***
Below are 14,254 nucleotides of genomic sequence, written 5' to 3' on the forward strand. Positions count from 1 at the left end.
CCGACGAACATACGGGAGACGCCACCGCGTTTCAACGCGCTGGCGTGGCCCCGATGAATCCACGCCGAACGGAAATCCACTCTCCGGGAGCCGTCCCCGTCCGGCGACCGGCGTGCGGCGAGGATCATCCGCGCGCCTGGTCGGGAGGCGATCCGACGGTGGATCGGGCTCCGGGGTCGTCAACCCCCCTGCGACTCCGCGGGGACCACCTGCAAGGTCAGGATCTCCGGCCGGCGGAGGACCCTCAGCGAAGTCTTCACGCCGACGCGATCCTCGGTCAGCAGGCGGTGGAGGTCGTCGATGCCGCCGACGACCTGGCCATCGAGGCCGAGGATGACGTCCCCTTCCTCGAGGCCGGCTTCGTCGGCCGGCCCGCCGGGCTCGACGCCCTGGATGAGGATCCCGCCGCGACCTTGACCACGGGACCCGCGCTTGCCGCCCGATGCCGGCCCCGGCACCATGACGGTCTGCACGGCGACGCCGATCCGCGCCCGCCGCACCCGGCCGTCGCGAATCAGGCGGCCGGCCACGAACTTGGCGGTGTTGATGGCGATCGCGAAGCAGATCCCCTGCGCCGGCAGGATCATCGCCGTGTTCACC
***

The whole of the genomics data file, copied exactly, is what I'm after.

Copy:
Below are 14,254 nucleotides of genomic sequence, written 5' to 3' on the forward strand. Positions count from 1 at the left end.
CCGACGAACATACGGGAGACGCCACCGCGTTTCAACGCGCTGGCGTGGCCCCGATGAATCCACGCCGAACGGAAATCCACTCTCCGGGAGCCGTCCCCGTCCGGCGACCGGCGTGCGGCGAGGATCATCCGCGCGCCTGGTCGGGAGGCGATCCGACGGTGGATCGGGCTCCGGGGTCGTCAACCCCCCTGCGACTCCGCGGGGACCACCTGCAAGGTCAGGATCTCCGGCCGGCGGAGGACCCTCAGCGAAGTCTTCACGCCGACGCGATCCTCGGTCAGCAGGCGGTGGAGGTCGTCGATGCCGCCGACGACCTGGCCATCGAGGCCGAGGATGACGTCCCCTTCCTCGAGGCCGGCTTCGTCGGCCGGCCCGCCGGGCTCGACGCCCTGGATGAGGATCCCGCCGCGACCTTGACCACGGGACCCGCGCTTGCCGCCCGATGCCGGCCCCGGCACCATGACGGTCTGCACGGCGACGCCGATCCGCGCCCGCCGCACCCGGCCGTCGCGAATCAGGCGGCCGGCCACGAACTTGGCGGTGTTGATGGCGATCGCGAAGCAGATCCCCTGCGCCGGCAGGATCATCGCCGTGTTCACC